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Bonus: ‘Like Someone Turned Off A Faucet’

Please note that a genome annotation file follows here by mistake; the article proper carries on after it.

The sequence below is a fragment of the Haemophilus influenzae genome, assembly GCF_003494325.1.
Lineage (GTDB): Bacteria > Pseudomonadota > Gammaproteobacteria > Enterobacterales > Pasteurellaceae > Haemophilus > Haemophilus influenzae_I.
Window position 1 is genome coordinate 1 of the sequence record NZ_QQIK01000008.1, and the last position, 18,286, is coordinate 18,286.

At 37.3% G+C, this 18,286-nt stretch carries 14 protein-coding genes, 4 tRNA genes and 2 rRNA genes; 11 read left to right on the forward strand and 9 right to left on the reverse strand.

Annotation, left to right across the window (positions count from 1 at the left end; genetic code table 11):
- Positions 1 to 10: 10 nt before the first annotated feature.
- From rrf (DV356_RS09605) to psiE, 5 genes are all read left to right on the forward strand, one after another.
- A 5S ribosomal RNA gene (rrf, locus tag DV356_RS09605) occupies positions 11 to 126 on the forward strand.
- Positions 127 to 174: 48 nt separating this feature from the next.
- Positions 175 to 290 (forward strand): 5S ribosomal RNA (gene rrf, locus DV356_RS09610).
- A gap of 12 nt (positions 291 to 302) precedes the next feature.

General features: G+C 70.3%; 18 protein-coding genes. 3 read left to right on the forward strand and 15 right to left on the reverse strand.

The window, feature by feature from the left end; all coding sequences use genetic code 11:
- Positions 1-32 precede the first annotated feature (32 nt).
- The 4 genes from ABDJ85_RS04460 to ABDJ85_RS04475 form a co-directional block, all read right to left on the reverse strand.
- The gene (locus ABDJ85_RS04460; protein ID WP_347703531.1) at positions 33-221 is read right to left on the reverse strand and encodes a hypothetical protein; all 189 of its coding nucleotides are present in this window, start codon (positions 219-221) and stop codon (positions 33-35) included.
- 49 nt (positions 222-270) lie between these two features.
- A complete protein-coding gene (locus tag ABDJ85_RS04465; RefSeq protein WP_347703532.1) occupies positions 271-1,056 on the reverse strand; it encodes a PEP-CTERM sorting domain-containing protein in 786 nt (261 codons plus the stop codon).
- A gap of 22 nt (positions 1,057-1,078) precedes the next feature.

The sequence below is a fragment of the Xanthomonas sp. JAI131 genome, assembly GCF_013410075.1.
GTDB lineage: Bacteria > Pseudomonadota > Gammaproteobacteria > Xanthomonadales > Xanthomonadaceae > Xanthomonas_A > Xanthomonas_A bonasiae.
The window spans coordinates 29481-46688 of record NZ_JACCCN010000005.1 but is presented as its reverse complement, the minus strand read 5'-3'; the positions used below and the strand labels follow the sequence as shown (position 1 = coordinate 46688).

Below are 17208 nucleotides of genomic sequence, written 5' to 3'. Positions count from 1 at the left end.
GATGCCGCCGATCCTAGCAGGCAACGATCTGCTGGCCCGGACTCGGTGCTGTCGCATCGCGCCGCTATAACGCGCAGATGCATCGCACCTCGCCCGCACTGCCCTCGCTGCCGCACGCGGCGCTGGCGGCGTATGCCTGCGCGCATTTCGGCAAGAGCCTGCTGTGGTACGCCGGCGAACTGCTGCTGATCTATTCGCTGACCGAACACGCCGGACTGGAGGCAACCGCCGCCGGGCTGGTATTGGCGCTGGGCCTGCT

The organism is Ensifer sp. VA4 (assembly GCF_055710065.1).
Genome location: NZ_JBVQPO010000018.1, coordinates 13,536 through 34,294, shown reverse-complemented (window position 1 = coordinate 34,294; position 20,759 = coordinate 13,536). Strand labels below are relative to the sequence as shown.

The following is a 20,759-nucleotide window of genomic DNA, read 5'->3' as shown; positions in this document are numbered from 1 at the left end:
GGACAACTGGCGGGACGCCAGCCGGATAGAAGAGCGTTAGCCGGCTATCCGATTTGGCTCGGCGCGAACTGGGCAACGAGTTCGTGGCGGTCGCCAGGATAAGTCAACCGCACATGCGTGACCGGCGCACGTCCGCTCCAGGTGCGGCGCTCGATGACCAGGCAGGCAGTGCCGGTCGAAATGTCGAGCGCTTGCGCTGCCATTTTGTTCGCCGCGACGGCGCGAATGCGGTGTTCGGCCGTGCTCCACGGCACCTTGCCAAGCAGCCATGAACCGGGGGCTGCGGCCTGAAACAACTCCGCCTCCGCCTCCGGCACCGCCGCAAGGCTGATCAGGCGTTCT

Title: Bonus: ‘Like Someone Turned Off A Faucet’ Description: In a new, short bonus episode of “Port of Entry’: One Baja chef’s pandemic story and the camera crew who followed it. Valle de Guadalupe has exploded over the last decade. It’s become a hugely popular wine and food destination for people from around the world. But when the pandemic hit, the flood of tourism to the culinary region just completely stopped at first, then slowly turned into a trickle. A new one-hour special on KPBS tells the story of how chef Drew Deckman and his restaurant crew learned how to survive the pandemic. We talk to Deckman and the show’s producer in this short bonus episode. Photos: https://drive.google.com/drive/folders/1APnYbKPfZHMcGM5i0IMeswu2Yv6dxEe3?usp=sharing From KPBS and PRX… You’re listening to Port of Entry…. A podcast by and for people who cross the U.S.-Mexico border… Drew Deckman Billboard Clip I got the opportunity to come and work in Mexico and I haven't left since. BEAT I am producer Kinsee Morlan… And today… We’ve got a bonus episode for you. Drew Deckman 1 Introductions Hi, how are you? Nice to meet you. Nice to meet you. Nice to meet you, uh, as well. Nice to meet you again, Jill. A few weeks ago...the Port of Entry crew took a quick trip down to Valle de Guadalupe… That is the beautiful wine region that’s a 90 minute drive south from the U.S-Mexico border in Tijuana. And...we met up with Drew Deckman… He’s a chef...and a pretty big deal in the culinary world…in part, because his food is really good… But also because he’s a leader in restaurant sustainability. He sources almost all of his food locally. Only cooks over wood-fired ovens. And otherwise tries to make environmentally friendly choices. The restaurant Drew runs in the Valle is named Deckman’s. And it is a mostly outdoor spot that opened 13 years ago after Drew sorta fell in love with this huge pine tree in the middle of a ranch and vineyard in the Valle… Drew says the minute he saw that tree… He knew that this then-pretty-remote, empty valley was where he wanted his restaurant to grow. Drew Deckman Clip 2 Finding the Tree Kinsee: And I keep wondering, is this the tree? Drew: No, no, No, it's the pine tree. That's now inside the restaurant. Okay. That's because we didn't have any walls or anything. It was just a grill and like 30 seats. Kinsee: Wow. Drew: Now we have more than that. Kinsee: Yes. A little bit more than that. So...our friends over at KPBS TV recently aired a new hour-long special about Drew…. Ingrediente Clip 3 So what we try to do is we try to bring the table to the farm as opposed to the farm to the table. And so when they say what's the most important thing in the kitchen unit? Well, it's three things. It's ingrediente, ingrediente, ingrediente. “Ingrediente” is actually the name of that hour-long TV special about Drew. And the show’s producer...Jill Bond….met up with us in Valle, too. Drew Deckman Clip 3 Origin Story Jill: And after talking with him, um, I presented this idea to PBS that what if we could show the valley in Drew's eyes? So we started filming the series and then the pandemic hit. BEAT So, yeah.. What was meant to be a shiny happy show about the culinary explosion that’s happening in the Valle de Guadalupe right now… It morphed into this incredibly personal story about how Drew weathered the storm that the pandemic brought down so hard on restaurants. BEAT Drew Deckman Billboard Clip 2 When the world shut down, it wasn't a gradual kind of trickling off. It was... we had a completely full restaurant, you know, the two months before, and then literally from a Monday to a Saturday, like all the reservations were canceled, like night and day, like somebody turned off a faucet…. We’ll get into how Drew handled that dramatic change….after a quick break. Do not touch that digital dial... BEAT Fade MIDROLL 1 And we are back. So, real quick… A bit more about Valle de Guadalupe… Because...the first time I drove through the valley, on the Ruta Del Vino as they call it... Was a little more than a decade ago… BEAT Back then, it was still this really remote, rural spot… not much was really going on... It was a mix of a few, really nice high-end wineries… And these tiny mom-and-pop shops. Like, I remember literally walking into this sweet old man’s cozy little house… Tasting a few of his homemade wines.. And then, once I picked the one I liked most.... The old man pulled a blank wine bottle off his shelf… Put a piece of masking tape on it… And handwrote the name of the wine and the year he made it… The whole thing was charming and beautiful and that drive through the Valle is absolutely, hands-down one of my favorite all-time experiences. BEAT FADE Nowadays, though? Well… the Valle is nearly unrecognizable to people like me who haven’t kept up with its explosive growth over the last decade…. BEAT Travel Blog Montage ...Millennials are flocking there with vineyards as far as the eye can see….today’s adventure is a trip to the wine country, Valle de Guadalupe…. ...Bienvenidos a Valle De Guadalupe. BEAT Looooong gone are the days of the Valle feeling like one of the best kept secrets in the world. There are tons of new restaurants and wineries...dozens of high-end hotels and a few new-ish nightclubs… There’s even a place offering up helicopter tours of the valley. The New York Times has written about it along with pretty much every other food writer worth their salt….and pepper...you know, because food? BEAT fade Anyway...the rapidly changing character of the Valle is just one of the topics covered in our conversation with Drew and Jill. So, let’s get to it… Here is our host Alan Lilienthal asking Drew, who grew up in the states, about why and how he ended up south of the border. Drew Deckman Clip 8 What Brought Him To Mexico Alan: What was your relation to Mexico before really coming? Like what is it about this place that you think made you feel so at home? BEAT Drew Deckman: I've always grown up, you know, intrigued by Mexico. I spent a couple of summers in the Yucatan peninsula when I was in high school. Back when I still believed in organized religion, Basically a bunch of high school kids went down to Yucatan and built churches and houses. And it was, uh, we had, you had the option of dining in the home of one of the villagers, or there was a Cantina made for, and I always ate in these huts in the middle of the jungle. And I think I was the only student on the trip that gained weight. I just couldn't get enough of everything. And it was just like, wow. All the other kids got sick from eating at the canteen. I never got sick and, and it was just like, wow. And it just always had been fascinated with the ingredients and the flavors. I remember in my little town, a restaurant in, where I grew up, which tuck a regular, you know, Georgia, small town, Mexican restaurant, but it was really good for my standards back then. And I remember going, because I had a couple other like chef friends, we'd go and we'd always asked to eat what the staff had eaten that day, as opposed to ordering off the menu. Just always with that sort of desire for those flavors. And then, I got the opportunity to come and work in Mexico and I haven't haven't left since, so…. BEAT FADE So...like Drew.....Jill Bond, the producer of the TV special, spends most of her time in Mexico. She and her husband have a house in Valle, right down the road from Drew’s place. Ok, back to Alan asking Jill about why she wanted to focus her lens on Drew. Drew Deckman Clip 3 Origin Story Alan: What are the origins of “Ingrediente.” Is it like going to be an ongoing series of different ingredients and chefs who use them or was it specifically just this one-off on Drew... Jill: The idea...This all came about was when, uh, I met Drew, we were doing a documentary on the region, the valley because it's just been growing so much and I was interviewing all the different chefs just because there's so much happening and it's a very exciting time. And, and met Drew….You know, he's a Mexican himself, he's American-born Michelin star chef. And after talking with him, um, I presented this idea to PBS that what if we could show the valley in Drew's eyes? So we started filming the series and then the pandemic hit. And obviously we had to pivot and figure out what we were going to do. And we were home. We quarantined here.... has been live here part-time most of the time. And I was like, Drew, can we come and hang out with you? Would you mind if we stopped by the restaurant every day? Because he fed his staff every single day. Yeah. Four people of his staff, their families, he also fed 200 fishermen every single week. And so he was here in a very limited staff were here cooking every single day. And I thought, well, let's just, yeah, it is. It's really cool. Let's just put the cameras on it. Um, didn't have a, a team, but we had ourselves and start it with the iPhone. And then we thought we would do some Instagram stories, But anyway, we had a good time and we were just hanging out and then. Was watching unfolding him unfold, the experience of almost every restaurant tour, what they must be going through. Um, you know, there was a cautious optimism in the beginning and then it turned into maybe a little bit of desperation and then it turned into, you know, the one scene where he just, you know, is done. Uh, and then it comes back to the rebirth and the whole, you know, hero's journey. So that's what we captured. And I think it's a beautiful story. BEAT Drew Deckman Clip 5 Drew On When The Pandemic Hit Drew: Yeah, it was interesting because when, uh, basically when the world shut down, uh, there really, I mean, very short amount of time prior to. It wasn't a gradual kind of trickling off. It was, we had a completely full restaurant, you know, the two months before, and then literally from a Monday to a Saturday, like all the reservations canceled, like night and day, like somebody turned off a faucet and we just sort of watched the reservations go down and the government had not really done anything. Government wasn't saying anything. The government wasn't, uh, you know, really giving any indications. Um, And so when I saw that, I was like, look, we just need, we need to stop. We need to be an example. Uh, and just shut it down. Uh, it was 23rd of March. Uh, but. March April, may, June, you know, we're going into high season. So we grow about 90% of all of our vegetables that we serve in the restaurant. So I have three farms that produce for us. And the 23rd of March, those farms were full and ready and just overflowing with everything that we had planted to get ready for the high season. So what do you do with the food? Right when we closed, we had, uh, you know, a walk-in cooler full of proteins because the purchase was made for the week and all of a sudden, the world shuts off. And so it was like, all right, well, you know, how do we at least put this nourishment into somebody's body as opposed to, you know, trash? Uh, so that's when we started to do the food for staff. Um, and then, and then, uh, a local, uh, fish distributor here, uh, Hamas came to us and it's like, look, we have this idea. We've got a lot of people that are willing to, to donate proteins. You've got your garden, you know, let's, let's do some good. Uh, and I, I guess kinda in the end, there's, there's only two kinds of people in the world, right? The ones that run away from fires and the ones that run toward fires. I mean, I don't think there's much in between. And so we were in a position where we were able to run toward the fire and I think we helped a lot of people during the time. Kinsee: That’s incredible. Alan: Yeah, That’s incredible and very well put. But I have to say, there’s one other type. The person who just watch the fires with their iPhones. Kinsee: Hey, that’s me! Drew: Someone’s gotta document the story, right? Ingrediente Clip 4 Um, yesterday we closed, we closed Deckman’s.. Um, and so today we're packing, uh, still have quite a few of the team members here. Uh, that'll diminish start going down. Uh, they were packing up the entire restaurant, putting it away, essentially not leaving anything out here. We, we don't know how long this is going to last. A restaurant family is 50 families that most of them are married and have children extend that out. And you know, you start talking to them about 200 people that live on a daily basis here. So what I've promised, uh, our team is that every day we're going to cook a family meal that each one of them has, has the right to take up the food for four people. We're going to cook for staff as long as we can. Uh, we've contacted, uh, our ranchers and our purveyors, and everybody wants to help. BEAT Drew Deckman Clip 9 Drew On Feeding Staff Alan: I'm curious if this, the, the, the tradition that was born with the pandemic, where you like feed the staff and their families, like, how is that continuing is how did that change the vibe of I'm sure that changes the culture of how the workers relate to you and each other. Drew: We always provide a family meal every day, for all the staff. But when we're open, it's only for that person that's here. So what we did when we closed now, everybody's out of a job there, their spouses out of a job, so we prepared food for them to take home with them for up to four people per employee. So they can now guarantee every day they're going to have a hot meal that they can take home and there's food for the family. Just to sort of take away a little bit of, of the, the worry that everybody had on their shoulders. BEAT Drew Deckman Clip 10 Jill on Valle Closing Down Jill: When the pandemic hit a lot of places in the cities. Um, San Diego... LA…. did a lot of takeout and they were able to survive. They were able to really continue their, their operations and not do so bad and keep their, they didn't have that opportunity here. Um, so it was, I think, a lot more dramatic for the workers, for the chefs, for the wineries, for all the businesses. Cause they just didn't have anybody coming in. So the whole place literally shut down. And I just think that was really hard. And I think that probably was likely for almost all tourist vacation spots, but yeah, that was hard to watch. Alan: Yeah, I can imagine… BEAT FADE Drew Deckman Clip 7 Jill on Valle Vibe Jill: It's interesting too, because the pandemic has changed the valley pretty dramatically. When we started coming down, let's say 10 years ago. It was quiet right there. It was quiet. It was Drew's place. It was a couple of places and some wineries. And then five years ago it became this crazy place. And then two years ago it became even more crazy. It was van after van and you couldn't the traffic. It was awful. And then when the pandemic hit, it just stopped. And we were, I just remember being here and like, we were going my gosh, there's nobody on the road. It's beautiful. It was awesome. It wasn't, it wasn't awesome for the businesses, but I also think that it weeded some of the businesses out. I don't know. Maybe that's true. Maybe that's not true. I don't know for sure, but there's just a lot of. Groups coming in here, putting in nightclubs and kind of changing the, the vibe I think of the valley. And I hope that doesn't continue because that's what makes it so unique and so special is just the quietness of it and being in nature and just like we're sitting here right now under these beautiful trees. Drew Deckman Clip 13 How Sustainability Started Jill: There's is an interesting thing that I don't know if you're aware of, but he only drew and his people only cook over wood fire. They that's what they use as their, their source, their power source. So it's just wood, which is really interesting and their kitchen is completely outside. So, um, that's very, very unique. I, we were one Thanksgiving, two years ago. The film Features drew cooking in the pouring rain and his entire staff. And that was Thanksgiving night. And I mean, it was pouring. I was, I wasn't going to film that day and I had a house full of people, right. As you know, sit down and he's like, calls me and says, get your ass over here. This is great television. So I had to leave. We had everyone left. I actually, and I sent some people over my family over my son. And they wound up filming. It turned out to be really good television…. Ingrediente Clip 5 Rain So one of the really wild thing, what happened in outdoor kitchen? I mean, obviously today we look like we're a SWOT meter of plumbing. With all the tarps and stuff, the Woodburn is different. The humidity there's more smoke, there's less temperature, impossible to bake anything. You know, obviously everything has a little bit of rainwater essence in it that the flavors change based on whatever's coming off the tree into the pots. Right. The cool thing is that the right people come, they know that we can't control the weather and they know that we're still here doing this, trying as hard as we can. Yeah. You know, it's raining, it's cold, whatever. I think it’s cool. Ingrediente Clip clip 6 wood sustainable But one of the things this ranch doesn't produce is petroleum products. So we have no natural gas. We have no oil, we have no coal, but what we have is a lot of firewood. So the wood-fired kitchen was born from the desire to stay within the boundaries of the ranch at all costs. Drew Deckman Clip 13 How Sustainability Started Kinsee: Well , yeah. Has sustainability.. Like how did that become part of your thing? Drew: You know, it's, it's always been something important for me. , I've been a member of slow food since the early nineties, when I was in Europe, all the places where I was an employee, It was just amazed and blown away by the relationships they had with very, very local producers. And then as I started to take over kitchens as well in Europe, uh, I did the same thing. So you, you sort of, um, you know, initially it wasn't necessarily, you know, maybe with the sustainability glasses on more in, I want the best ingredient available to me and I want to be a good neighbor kind of thing. And almost always it's better if it's going across the street…..And, for me, it's like, how do you not make that decision? Right. It seems so intrinsic to me. I don't know if it's because we've done it for 25 years or it's because it just is. And, and I struggle seeing colleagues still making non-responsible choices because it's a popular ingredient or like bluefin tuna, or it's more convenient to call the big box store or the big box purveyor to bring all your stuff, as opposed to taking the time to create those relationships with the people that are around you. Alan: Mmm. And that's so much more wholesome. I think of all the things that I love about Valle, which are many, many things. I think this region is very special to my heart.. I'm curious as it's growing and is exploding because value really is like, it's a goldmine right now. You really, you hear so much of so much growth. I'm sure you think about, like, how can you retain that, that, like, that true care for what the services that the valle is providing for people? Drew: The growth has been exponential obviously, Alan: yeah, yeah… Drea: And not all positive growth. Um, and you know, so really is it, how do you, I, I, we can't stop the growth. Maybe we could be. Uh, a guide, uh, an example of best practices, um, because you know, here it's basically whoever has the biggest bag of money is gonna, is going to get the zoning changed or the concerns and that's what's happening. But I think if we can sort of continue to have little islands, like Rancho muggle war and. And continue to show that, Hey, you can grow your own food and you can return most of it to the planet and you can compost and you can recycle your water and I mean, yeah, well, yeah, there's just so many restaurants. Yeah. Now in the valley, there's N it's, there's not. Go fly a drone over the valley that there's not that many gardens planted that people say we're growing our own food. It's just, it's just not Alan: Like grapes for show.. Drew: Um, and, and, and I just, you know, it's like anything else, the number of wineries have increased exponentially here in the area, but the number of perusal vineyards, not at the same rate. So where are those grapes coming from? Where's that juice coming from? And there's a million answers to that, to that question. As we grow up as a valley, I mean, maybe that's not the right way to say it, but as, as it continues to change, there's obviously, a lot that needs to be done to ensure that. Sort of the essence and the spirit of the valley is, is retained even the face of, of, of this growth. Alan: Yeah. Drew Deckman Clip 7 Jill on Valle Vibe Jill: It's interesting too, because the pandemic has changed the valley pretty dramatically. When we started coming down, let's say 10 years ago. It was quiet right there. It was quiet. It was Drew's place. It was a couple of places and some wineries. And then five years ago it became this crazy place. And then two years ago it became even more crazy. It was van after van and you couldn't the traffic. It was awful. And then when the pandemic hit, it just stopped. And we were, I just remember being here and like, we were going my gosh, there's nobody on the road. It's beautiful. It was awesome. It wasn't, it wasn't awesome for the businesses, but I also think that it weeded some of the businesses out. I don't know. Maybe that's true. Maybe that's not true. I don't know for sure, but there's just a lot of. Groups coming in here, putting in nightclubs and kind of changing the, the vibe I think of the valley. And I hope that doesn't continue because that's what makes it so unique and so special is just the quietness of it and being in nature and just like we're sitting here right now under these beautiful trees. BEAT Drew Deckman Clip 12 Covid Safety Kinsee: You know, as the science developed, it took, took a while, but, um, once people realized, oh, outside is pretty safe, you know, in terms of the virus. I mean, this just seems like such a naturally safer place…. Drew: Yeah, we had no idea. Yeah. In 2012 that we were preparing the perfect pandemic restaurant. Kinsee: Well, congratulations, because that’s what you have here. Alan: You channeled the future. Kinsee: So do you think that helped you? Drew: I think it definitely helped us. I, I think that people felt very comfortable coming back. Uh, we were also very proactive working with the local health department and state health department to develop. Protocols for when we did reopen, uh, and we made a lot of changes based on their recommendations. And then they came to us after we had opened. Is it, do you mind if we document what you've done so we can use it as a reference for other restaurants, which was cool, but we took two and a half months as the laws were changing every single day. And so we were able, because we're gifted with a lot of space, A meter and a half or six feet between table, we were able to go eight or 10. And we were also able to, uh, really change the way we did business in the sense of extending, opening hours to reduce the number of people that were actually in the space at one time. And, and it worked out really well. And a lot of people have sort of forgotten that there's still a pandemic going on and you go into places and they've stopped most of their protocols. And we're still, maybe 85% as militant as we have been in the past. We've relaxed a little bit, but still. We're still taking temperatures. We're still writing down where you're coming from and it's own only reservations so we can control the number of people that are coming in at any one time. ….very simple, minimal controls applied to, to people flow. BEAT FADE Drew Deckman Clip 14 End of Interview Kinsee: And how do you feel when you look out at the restaurant now and see it's busy and people are showing up right and...? Drew: It feels really good. You know, we obviously had no idea what was going to happen when we reopened. Are people going to be showing up? Obviously the world's not going back ever to what it was before, at least not for a long time and for the better, in my opinion, you know, there's a lot of really good things that are even just a, you know, a refocus on family and in free time, uh, you know, how I know is, is the office space going to be something that's going to be real in the future? We made it a year and a half. Do you really need to spend that money on a big fancy office? Probably not. You know, so a lot of things are going to start changing. Alan: I'm curious else... I think the pandemic recontextualize a lot of our relationships to the things we love doing. How have your aspirations, your, like, your dreams, your visions for the future of this whole thing, or your like, of your craft? How has that been changed? Drew: Uh, you know, I think probably more than anything, uh, it's sort of reignited, uh, some of the passion that I may have had covered with dust. I don't, I don't think passion never dies. I think it just gets sort of covered up with like with like corrosion or something. Because we, we were victims of our own growth here in the restaurant. We had gotten to a point where the volume of people that we were doing was more than what was established in my romantic dream image of what this place was. So now I had a disconnect between the cerebral image of what my restaurant was and what the reality was. And I started to feel uncomfortable being in my own space. So I started to go to chef show. Festivals and guest, chef and travel and this and that, and take on events and other places. And being closed for five months really gave us a chance to deconstruct and reconstruct and deconstruct and over and over again, uh, what we have. And when it was reborn, it was way more similar to what we were five years ago than to what we were. Five months before, and I like being here….again. We went from six days open to five days open because my entire team said, God it was really nice having a couple of days off. You know, we were working double shifts, everybody six days a week, and now we do two shifts, two groups of people, nobody works more than nine hours a day. Two days off a week. Now you can do your laundry, go to the bank and sleep for a whole day. The big part of what we learned is. Uh, you know, where do you trim away the excess? There was so much excess, not only in, uh, you know, our, our staff, our, everything we were doing. It was just, it was fat just because we were being very successful. You know, it was a lot of things going on positive, but the result of that was sort of this gout, if you would from, you know, excess, uh, maybe that's kind of like that word, the restaurant had gout, but, but it was, it was, uh, and it sorta got covered up a little bit because of the volume and the velocity. and so that was just, it was a really unbelievable gift from the universe to be able to reset. we've definitely become more, um, efficient, efficient is probably the word. Yeah. And really we took the time to look and, and analyze everything we were doing while we were, you know, we weren't just sitting there going, you know, God we're closed. What's going to happen. You know, it was like, Hey, we need to be active, proactive, because when it does reopen, it's gonna have a little different structure and we're not going to have the capital we’re accustomed to having. And we don't know if people are actually going to be coming back and we don't know how many and in what capacity are they going to be to consume it? You know, what, how do we maintain it? And, and instead of, you know, maintaining, I think we just recreated. It's really positive. BEAT And...we’re gonna end it right there on a positive note. And that’s our show for today. You can watch “Ingrediente” online anytime at “video dot kpbs dot org or anywhere you get the free PBS video app.” *** Port of Entry is hosted by Alan Lilienthal. This episode was written and produced by me, Kinsee Morlan. Emily Jankowski is the co-producer and director of sound design. Alisa Barba is our editor. Lisa Morissette is operations manager and John Decker is the interim associate general manager of content. This program is made possible (in part) by the Corporation for Public Broadcasting, a private corporation funded by the American people."